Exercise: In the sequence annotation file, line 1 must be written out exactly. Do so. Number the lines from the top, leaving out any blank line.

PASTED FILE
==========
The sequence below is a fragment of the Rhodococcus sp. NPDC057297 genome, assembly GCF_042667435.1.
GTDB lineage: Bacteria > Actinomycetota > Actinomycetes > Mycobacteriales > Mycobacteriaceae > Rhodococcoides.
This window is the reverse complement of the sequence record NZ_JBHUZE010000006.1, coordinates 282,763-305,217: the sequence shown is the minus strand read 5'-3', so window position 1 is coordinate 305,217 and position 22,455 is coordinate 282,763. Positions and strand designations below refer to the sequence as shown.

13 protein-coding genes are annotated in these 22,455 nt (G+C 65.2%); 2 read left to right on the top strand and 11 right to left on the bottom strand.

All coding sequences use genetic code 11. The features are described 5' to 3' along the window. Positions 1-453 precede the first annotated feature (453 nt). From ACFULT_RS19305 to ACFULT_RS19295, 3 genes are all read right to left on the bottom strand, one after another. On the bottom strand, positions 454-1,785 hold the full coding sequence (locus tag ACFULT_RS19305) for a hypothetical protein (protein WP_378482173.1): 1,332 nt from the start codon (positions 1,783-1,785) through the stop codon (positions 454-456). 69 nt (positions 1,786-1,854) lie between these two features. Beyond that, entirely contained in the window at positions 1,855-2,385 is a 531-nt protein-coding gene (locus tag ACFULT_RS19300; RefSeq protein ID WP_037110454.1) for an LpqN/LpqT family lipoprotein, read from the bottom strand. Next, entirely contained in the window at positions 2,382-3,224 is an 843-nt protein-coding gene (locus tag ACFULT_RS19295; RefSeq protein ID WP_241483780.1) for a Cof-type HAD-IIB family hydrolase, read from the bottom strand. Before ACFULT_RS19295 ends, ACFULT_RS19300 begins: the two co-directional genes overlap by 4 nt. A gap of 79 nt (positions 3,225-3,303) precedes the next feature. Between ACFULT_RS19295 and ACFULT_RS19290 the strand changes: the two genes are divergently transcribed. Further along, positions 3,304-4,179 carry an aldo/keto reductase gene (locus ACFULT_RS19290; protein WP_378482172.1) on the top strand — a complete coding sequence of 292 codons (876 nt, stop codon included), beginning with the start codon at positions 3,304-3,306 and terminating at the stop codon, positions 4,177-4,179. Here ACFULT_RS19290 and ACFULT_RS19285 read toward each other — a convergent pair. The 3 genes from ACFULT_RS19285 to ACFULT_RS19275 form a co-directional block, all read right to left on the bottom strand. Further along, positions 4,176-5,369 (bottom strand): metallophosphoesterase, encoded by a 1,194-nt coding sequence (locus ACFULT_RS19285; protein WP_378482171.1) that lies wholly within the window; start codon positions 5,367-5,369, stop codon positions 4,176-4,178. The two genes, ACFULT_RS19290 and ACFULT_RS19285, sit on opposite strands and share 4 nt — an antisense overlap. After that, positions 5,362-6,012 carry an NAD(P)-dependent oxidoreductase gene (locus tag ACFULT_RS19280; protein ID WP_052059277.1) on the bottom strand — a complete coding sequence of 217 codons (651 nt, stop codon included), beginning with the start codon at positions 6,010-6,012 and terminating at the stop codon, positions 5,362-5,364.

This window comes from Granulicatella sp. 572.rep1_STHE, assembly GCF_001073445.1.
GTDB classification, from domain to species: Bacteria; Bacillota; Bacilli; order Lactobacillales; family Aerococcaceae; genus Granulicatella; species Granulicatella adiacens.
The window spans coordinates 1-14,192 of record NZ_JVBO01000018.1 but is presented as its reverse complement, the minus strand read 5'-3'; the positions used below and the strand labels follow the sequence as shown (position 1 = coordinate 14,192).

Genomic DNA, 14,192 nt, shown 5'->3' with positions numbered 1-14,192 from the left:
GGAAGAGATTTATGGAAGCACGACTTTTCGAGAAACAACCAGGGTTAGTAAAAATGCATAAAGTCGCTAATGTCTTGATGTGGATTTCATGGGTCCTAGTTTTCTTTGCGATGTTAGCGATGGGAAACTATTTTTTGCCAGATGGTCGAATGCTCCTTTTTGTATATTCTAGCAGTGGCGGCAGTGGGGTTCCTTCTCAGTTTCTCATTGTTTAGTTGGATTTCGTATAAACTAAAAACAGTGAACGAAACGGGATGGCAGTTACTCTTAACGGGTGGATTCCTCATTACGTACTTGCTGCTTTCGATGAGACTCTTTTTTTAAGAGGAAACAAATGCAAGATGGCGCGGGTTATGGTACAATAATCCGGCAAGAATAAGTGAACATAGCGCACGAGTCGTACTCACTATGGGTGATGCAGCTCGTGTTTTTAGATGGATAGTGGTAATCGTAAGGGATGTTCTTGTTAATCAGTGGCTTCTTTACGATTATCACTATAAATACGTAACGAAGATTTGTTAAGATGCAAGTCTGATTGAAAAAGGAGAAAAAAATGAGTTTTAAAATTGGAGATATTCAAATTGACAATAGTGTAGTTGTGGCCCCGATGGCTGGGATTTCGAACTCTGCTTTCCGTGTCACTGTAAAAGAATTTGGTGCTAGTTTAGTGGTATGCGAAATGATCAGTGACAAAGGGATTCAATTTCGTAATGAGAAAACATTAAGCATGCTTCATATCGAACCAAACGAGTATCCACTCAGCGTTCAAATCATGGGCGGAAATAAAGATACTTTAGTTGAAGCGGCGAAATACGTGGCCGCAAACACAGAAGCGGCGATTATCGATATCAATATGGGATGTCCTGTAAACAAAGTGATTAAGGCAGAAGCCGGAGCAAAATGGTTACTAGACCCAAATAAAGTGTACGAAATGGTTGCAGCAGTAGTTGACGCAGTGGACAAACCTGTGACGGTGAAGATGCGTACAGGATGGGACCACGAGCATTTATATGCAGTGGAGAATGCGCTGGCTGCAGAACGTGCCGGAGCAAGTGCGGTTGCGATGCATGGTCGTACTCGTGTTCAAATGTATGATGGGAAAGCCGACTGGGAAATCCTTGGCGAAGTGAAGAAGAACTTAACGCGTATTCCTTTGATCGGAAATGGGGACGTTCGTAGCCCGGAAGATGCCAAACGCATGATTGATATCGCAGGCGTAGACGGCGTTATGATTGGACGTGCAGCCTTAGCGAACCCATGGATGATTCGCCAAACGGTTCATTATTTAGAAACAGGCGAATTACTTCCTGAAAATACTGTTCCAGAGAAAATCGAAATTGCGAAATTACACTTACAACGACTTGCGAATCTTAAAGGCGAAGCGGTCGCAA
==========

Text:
The sequence below is a fragment of the Rhodococcus sp. NPDC057297 genome, assembly GCF_042667435.1.